THROUGH THE WOODS: The importance of clouds

Photo contributed

SUMMER AND GOOD WEATHER meant lots of work and hectic times on our farms. Farmers always have an eye on the weather, and this was instilled in us at a young age. When work was done, and we had a play time we often took a rest and lay on our backs in the grass and looked up at the sky. Up there is an ever-changing scene and on a clear day with big puffy clouds it was irresistible not to search for animals, people or other shapes lurking in those clouds. By the time we argued over whether it was a horse, a cow, or a dog, it would transform and the whole thing was gone. Our imaginations went wild, and it was always a fun form of entertainment.

My grandfather kept our attention with his sayings and ways of predicting weather, and he constantly said them until we were sure to know them. We learned the high, wispy mare’s tails clouds that predicted rain within about a day. A mackerel sky had slightly lower clouds that looked kind of spotty and meant it would rain in less than 24 hours, particularly if the cows were lying down in the field. If there was a “red sky in the morning, sailors take warning” and if there was a “red sky at night, sailors delight.” Those red skies in the morning often brought bad storms by late afternoon.

During the day we watched the sky and checked the wind direction to see if thunderheads were building up or a sudden change in wind might clue us to coming rain. Then we would be racing to cover the loads of hay with heavy canvas tarps and tie them down tight to the wagon posts. At the same time, the men would be baling up dry hay and trying to get it into the wagons and into the barn. We all had a job at these times. I usually got to climb the wagons and tie the canvasses. As I got older, I might have been raking the hay for the person baling or hauling hay back to the barns. During this we always watched the sky. We had to fill the barns with hay each year so there would be enough hay for the cattle during the winter. It was vital to our existence. If the dry hay got wet, it would turn black and mold which made it inedible or could possibly make us and the stock sick to breathe it. Another problem was that damp or green hay could spontaneously combust and burn down a barn. If the black ruined hay was left on the field, it would smother the grass beneath it and decrease the amount of hay obtained at the next cutting. In a good year we might get three crops of hay from a field.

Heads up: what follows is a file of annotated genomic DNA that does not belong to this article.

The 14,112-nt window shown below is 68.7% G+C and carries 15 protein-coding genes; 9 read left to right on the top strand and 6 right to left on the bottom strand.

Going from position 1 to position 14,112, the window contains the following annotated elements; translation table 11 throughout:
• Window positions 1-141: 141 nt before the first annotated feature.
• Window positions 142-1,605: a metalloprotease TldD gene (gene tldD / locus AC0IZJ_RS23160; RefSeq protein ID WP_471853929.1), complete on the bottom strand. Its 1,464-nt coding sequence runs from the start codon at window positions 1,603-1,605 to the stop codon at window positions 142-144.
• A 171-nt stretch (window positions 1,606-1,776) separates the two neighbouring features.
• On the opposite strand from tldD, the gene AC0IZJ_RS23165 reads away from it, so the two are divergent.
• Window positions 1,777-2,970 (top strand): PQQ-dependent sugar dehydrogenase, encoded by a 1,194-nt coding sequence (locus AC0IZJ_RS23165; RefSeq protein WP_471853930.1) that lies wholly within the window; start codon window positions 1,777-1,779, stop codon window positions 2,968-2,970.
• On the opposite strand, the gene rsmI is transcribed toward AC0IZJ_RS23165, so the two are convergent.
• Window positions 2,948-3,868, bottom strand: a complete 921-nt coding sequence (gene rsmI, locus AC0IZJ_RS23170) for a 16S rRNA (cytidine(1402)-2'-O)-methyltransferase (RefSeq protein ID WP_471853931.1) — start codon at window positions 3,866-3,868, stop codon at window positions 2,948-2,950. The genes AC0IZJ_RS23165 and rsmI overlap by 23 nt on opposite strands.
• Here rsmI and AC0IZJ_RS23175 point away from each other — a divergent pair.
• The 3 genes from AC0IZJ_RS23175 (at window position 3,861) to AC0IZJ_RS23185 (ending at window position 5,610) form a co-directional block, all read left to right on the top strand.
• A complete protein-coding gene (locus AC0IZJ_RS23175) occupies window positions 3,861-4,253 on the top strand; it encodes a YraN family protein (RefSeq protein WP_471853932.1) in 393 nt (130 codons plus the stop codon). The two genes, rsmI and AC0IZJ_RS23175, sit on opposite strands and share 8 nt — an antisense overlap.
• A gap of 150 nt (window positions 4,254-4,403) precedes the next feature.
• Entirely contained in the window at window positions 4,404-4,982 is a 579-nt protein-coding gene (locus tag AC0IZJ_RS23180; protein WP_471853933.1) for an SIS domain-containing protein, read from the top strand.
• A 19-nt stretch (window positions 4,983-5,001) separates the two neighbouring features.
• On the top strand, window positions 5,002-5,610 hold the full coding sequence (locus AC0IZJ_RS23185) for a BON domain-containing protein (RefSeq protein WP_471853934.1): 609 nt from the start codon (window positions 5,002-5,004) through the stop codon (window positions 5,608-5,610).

Back then things were more primitive and our ability to cut hay was limited, so if we lost some it wasn’t a huge amount, usually just part of a field. I see huge tractors and machinery now that can mow a whole farm in a day. They also can get it in much easier and faster, but it still makes me nervous to see it. And I still check those clouds.

We had TV in the 1950s and usually listened to the weather reports. I never understood how they made their predictions because my grandfather was much better at it. I once told my grandfather he should apply for a job as a weatherman on Chanel 6, since he was so good. He laughed and smiled down at me and told me to look at the corn leaves pointing up to the sky. When they dried a little and curled up, sure enough it would rain. At the same time, he would point out that the robins were singing a special song. They were looking up at the sky and “calling for rain.”

The TV weather forecasters are much better now, but I still remember my grandfather, and what he taught me still works. The robins have been looking up and singing that special song again. I think I will put the spare umbrella in the car tonight.

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